At the peak of the cold war in the 80s there were about 60,000 warheads deployed, enough to destroy every city in the world several times (for city i mean anything bigger than 100,000 habitants). Of course nuclear war doesn't work that way, most nukes are not pointed to cities but to enemy ICBM silos and other military targets, industrial centers and cities being third and fourth level targets, anyway with 60,000 warheads there are enough to spare and destroy every single meaningful city in the world easily. Today however there is only a fraction of the nuclear stockpile of the 80s, warheads are smaller too due to higher accuracy, so leaving aside future nuclear proliferation, (something very likely looking at current world politics) effects of a global nuclear war would be smaller than in your typical cold war scenery.

    On the other hand, firestorms like the ones in Dresden, Hamburg or Tokyo are not that common and are not very well understood. There was a brief firestorm at Hiroshima and nothing at all in Nagasaki, maybe because nukes obliterate buildings in such a complete way that nothing able to burn for some significant time remains, also modern cities are mostly concrete and steel, unike the beautiful medieval cities of Dresden and Hamburg, which were mostly wood made.That said, forest firestorms like the ones happened in California last year seems the major source for nuclear winter, however some calculations indicate that only very dense woods can provide enough fuel density for firestorms to develop. So all appears to indicate that nuclear winter would not be so intense like some experts thought at first and would mostly affect the northern hemisphere only.

    Meanwhile, nuclear fallout will spread radiation poisoning and all kind of illnesses across the whole world and it will be unstoppable, but like Chernobyl proves, radiation only immediately kills at very high doses, so at short range and in the short term, in the mid/long term it soften and spread and makes life shorter, more difficult and much more miserable, but life finds its way anyway. Otoh direct destruction or mismanagement of nuclear power plants could be a major source of nuclear contamination too, maybe several times more significant than nukes themselves making things much worse in this regard.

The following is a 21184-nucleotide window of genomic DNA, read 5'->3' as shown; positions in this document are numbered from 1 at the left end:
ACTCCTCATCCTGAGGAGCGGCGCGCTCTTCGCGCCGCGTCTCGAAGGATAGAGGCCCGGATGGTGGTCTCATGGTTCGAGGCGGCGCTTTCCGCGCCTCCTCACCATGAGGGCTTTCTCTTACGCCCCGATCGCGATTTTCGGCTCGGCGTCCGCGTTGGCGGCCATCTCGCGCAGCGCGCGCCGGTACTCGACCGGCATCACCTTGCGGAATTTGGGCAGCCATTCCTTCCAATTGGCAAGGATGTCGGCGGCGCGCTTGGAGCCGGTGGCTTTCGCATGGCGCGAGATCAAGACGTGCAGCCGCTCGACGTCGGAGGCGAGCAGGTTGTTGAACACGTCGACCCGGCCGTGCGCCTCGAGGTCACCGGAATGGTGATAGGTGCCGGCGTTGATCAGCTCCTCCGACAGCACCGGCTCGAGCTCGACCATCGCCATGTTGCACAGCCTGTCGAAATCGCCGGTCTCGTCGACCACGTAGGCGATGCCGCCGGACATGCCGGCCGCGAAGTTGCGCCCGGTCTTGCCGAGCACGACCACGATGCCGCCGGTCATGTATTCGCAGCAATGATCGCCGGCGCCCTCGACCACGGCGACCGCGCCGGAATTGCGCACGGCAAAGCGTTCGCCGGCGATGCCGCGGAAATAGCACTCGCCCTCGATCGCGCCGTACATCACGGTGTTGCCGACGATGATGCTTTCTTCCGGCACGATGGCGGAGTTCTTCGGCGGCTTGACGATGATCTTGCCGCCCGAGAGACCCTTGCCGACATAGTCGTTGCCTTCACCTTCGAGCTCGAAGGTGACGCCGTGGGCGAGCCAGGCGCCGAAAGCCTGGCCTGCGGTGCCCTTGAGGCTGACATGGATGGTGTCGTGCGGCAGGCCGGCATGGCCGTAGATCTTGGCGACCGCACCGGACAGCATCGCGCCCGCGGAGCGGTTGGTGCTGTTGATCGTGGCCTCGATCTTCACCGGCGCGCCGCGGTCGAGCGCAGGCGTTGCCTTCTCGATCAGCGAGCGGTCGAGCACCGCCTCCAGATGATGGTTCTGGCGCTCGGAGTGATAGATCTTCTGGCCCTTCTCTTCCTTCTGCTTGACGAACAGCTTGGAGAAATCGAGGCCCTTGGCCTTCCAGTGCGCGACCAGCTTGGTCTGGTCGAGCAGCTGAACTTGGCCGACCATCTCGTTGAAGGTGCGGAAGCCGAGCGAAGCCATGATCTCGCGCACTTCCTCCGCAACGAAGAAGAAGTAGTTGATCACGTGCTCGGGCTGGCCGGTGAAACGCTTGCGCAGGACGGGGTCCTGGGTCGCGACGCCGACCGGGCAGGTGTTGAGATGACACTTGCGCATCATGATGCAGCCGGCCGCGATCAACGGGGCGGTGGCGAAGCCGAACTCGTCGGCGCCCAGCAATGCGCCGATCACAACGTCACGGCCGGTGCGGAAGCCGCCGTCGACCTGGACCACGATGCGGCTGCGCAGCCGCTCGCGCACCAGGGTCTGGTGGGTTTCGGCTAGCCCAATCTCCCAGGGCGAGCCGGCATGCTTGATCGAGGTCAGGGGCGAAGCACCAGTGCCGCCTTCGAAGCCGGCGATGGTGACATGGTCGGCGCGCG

Of course there are other factors to have in mind apart of nuclear winter and fallout, like the total collapse of industry and large scale agriculture, infrastructures, services, transportation, healthcare, government, public order, etc... As a result countless millions would die of thirst, hunger, violence and all kind of easily treatable illnesses.

    I think the result of a global nuclear war would be the total destruction of civilization in most northern hemisphere, most of the population would die. Russia, USA, China, Koreas, Japan, India, Pakistan, Israel, Middle East and most of Europe would experiment almost total annihilation due to countless direct nuclear hits and subsequent effects, the worse the more urbanised the country is, other less involved countries would suffer the effects of radiation and more or less severe nuclear winter and possibly most people would die of radiation poisoning and starvation but many millions would survive too. OTOH, most models show that Southern hemisphere would suffer a more mild nuclear winter and fallout, but collapse of world economy will reach them too, and several millions may also die in famines and epidemics. Society and civilization may not crumble in these countries thought and governments would probably survive.